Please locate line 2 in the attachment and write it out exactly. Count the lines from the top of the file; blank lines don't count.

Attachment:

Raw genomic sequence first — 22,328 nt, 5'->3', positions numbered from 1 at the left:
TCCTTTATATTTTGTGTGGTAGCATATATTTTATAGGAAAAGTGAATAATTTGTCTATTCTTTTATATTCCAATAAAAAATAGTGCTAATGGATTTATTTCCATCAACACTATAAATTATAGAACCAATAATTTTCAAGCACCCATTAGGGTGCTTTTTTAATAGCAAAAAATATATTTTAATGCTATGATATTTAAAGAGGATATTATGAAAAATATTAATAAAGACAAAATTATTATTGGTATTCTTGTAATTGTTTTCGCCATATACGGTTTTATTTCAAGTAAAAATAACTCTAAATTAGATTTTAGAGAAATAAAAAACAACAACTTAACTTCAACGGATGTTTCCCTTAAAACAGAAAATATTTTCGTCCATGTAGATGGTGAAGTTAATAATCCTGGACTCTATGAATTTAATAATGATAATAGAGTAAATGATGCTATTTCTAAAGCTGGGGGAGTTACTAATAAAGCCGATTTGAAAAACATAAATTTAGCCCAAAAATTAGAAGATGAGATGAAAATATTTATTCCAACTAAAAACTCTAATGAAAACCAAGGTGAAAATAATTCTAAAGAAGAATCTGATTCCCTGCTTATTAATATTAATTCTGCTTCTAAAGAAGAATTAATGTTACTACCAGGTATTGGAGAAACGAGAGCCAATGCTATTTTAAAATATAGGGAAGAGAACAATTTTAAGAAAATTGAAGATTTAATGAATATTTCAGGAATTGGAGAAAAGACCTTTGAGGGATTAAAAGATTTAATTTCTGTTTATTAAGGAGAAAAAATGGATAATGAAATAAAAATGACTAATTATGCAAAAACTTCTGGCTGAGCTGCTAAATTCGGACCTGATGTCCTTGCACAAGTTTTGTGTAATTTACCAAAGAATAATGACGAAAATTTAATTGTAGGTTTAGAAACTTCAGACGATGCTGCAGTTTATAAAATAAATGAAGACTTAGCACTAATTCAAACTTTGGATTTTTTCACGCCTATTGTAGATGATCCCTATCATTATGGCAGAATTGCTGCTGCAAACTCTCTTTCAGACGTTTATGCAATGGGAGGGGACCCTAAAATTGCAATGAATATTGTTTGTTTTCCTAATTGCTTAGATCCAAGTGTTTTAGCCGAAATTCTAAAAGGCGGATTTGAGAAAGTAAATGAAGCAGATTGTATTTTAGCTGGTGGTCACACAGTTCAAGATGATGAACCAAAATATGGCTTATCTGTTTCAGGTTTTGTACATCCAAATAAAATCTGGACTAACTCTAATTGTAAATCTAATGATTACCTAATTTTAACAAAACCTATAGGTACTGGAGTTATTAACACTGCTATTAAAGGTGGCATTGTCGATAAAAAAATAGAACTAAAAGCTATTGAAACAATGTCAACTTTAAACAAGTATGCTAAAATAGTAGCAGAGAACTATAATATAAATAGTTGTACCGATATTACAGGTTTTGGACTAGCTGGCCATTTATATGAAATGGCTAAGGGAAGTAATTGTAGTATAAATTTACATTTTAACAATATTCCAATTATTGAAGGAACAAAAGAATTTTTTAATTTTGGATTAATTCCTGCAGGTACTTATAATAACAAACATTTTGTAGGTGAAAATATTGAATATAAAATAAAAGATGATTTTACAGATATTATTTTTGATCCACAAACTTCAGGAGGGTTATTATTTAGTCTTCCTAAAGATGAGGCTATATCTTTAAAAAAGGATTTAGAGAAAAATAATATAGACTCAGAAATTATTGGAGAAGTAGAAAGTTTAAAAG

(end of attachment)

TCCTTTATATTTTGTGTGGTAGCATATATTTTATAGGAAAAGTGAATAATTTGTCTATTCTTTTATATTCCAATAAAAAATAGTGCTAATGGATTTATTTCCATCAACACTATAAATTATAGAACCAATAATTTTCAAGCACCCATTAGGGTGCTTTTTTAATAGCAAAAAATATATTTTAATGCTATGATATTTAAAGAGGATATTATGAAAAATATTAATAAAGACAAAATTATTATTGGTATTCTTGTAATTGTTTTCGCCATATACGGTTTTATTTCAAGTAAAAATAACTCTAAATTAGATTTTAGAGAAATAAAAAACAACAACTTAACTTCAACGGATGTTTCCCTTAAAACAGAAAATATTTTCGTCCATGTAGATGGTGAAGTTAATAATCCTGGACTCTATGAATTTAATAATGATAATAGAGTAAATGATGCTATTTCTAAAGCTGGGGGAGTTACTAATAAAGCCGATTTGAAAAACATAAATTTAGCCCAAAAATTAGAAGATGAGATGAAAATATTTATTCCAACTAAAAACTCTAATGAAAACCAAGGTGAAAATAATTCTAAAGAAGAATCTGATTCCCTGCTTATTAATATTAATTCTGCTTCTAAAGAAGAATTAATGTTACTACCAGGTATTGGAGAAACGAGAGCCAATGCTATTTTAAAATATAGGGAAGAGAACAATTTTAAGAAAATTGAAGATTTAATGAATATTTCAGGAATTGGAGAAAAGACCTTTGAGGGATTAAAAGATTTAATTTCTGTTTATTAAGGAGAAAAAATGGATAATGAAATAAAAATGACTAATTATGCAAAAACTTCTGGCTGAGCTGCTAAATTCGGACCTGATGTCCTTGCACAAGTTTTGTGTAATTTACCAAAGAATAATGACGAAAATTTAATTGTAGGTTTAGAAACTTCAGACGATGCTGCAGTTTATAAAATAAATGAAGACTTAGCACTAATTCAAACTTTGGATTTTTTCACGCCTATTGTAGATGATCCCTATCATTATGGCAGAATTGCTGCTGCAAACTCTCTTTCAGACGTTTATGCAATGGGAGGGGACCCTAAAATTGCAATGAATATTGTTTGTTTTCCTAATTGCTTAGATCCAAGTGTTTTAGCCGAAATTCTAAAAGGCGGATTTGAGAAAGTAAATGAAGCAGATTGTATTTTAGCTGGTGGTCACACAGTTCAAGATGATGAACCAAAATATGGCTTATCTGTTTCAGGTTTTGTACATCCAAATAAAATCTGGACTAACTCTAATTGTAAATCTAATGATTACCTAATTTTAACAAAACCTATAGGTACTGGAGTTATTAACACTGCTATTAAAGGTGGCATTGTCGATAAAAAAATAGAACTAAAAGCTATTGAAACAATGTCAACTTTAAACAAGTATGCTAAAATAGTAGCAGAGAACTATAATATAAATAGTTGTACCGATATTACAGGTTTTGGACTAGCTGGCCATTTATATGAAATGGCTAAGGGAAGTAATTGTAGTATAAATTTACATTTTAACAATATTCCAATTATTGAAGGAACAAAAGAATTTTTTAATTTTGGATTAATTCCTGCAGGTACTTATAATAACAAACATTTTGTAGGTGAAAATATTGAATATAAAATAAAAGATGATTTTACAGATATTATTTTTGATCCACAAACTTCAGGAGGGTTATTATTTAGTCTTCCTAAAGATGAGGCTATATCTTTAAAAAAGGATTTAGAGAAAAATAATATAGACTCAGAAATTATTGGAGAAGTAGAAAGTTTAAAAG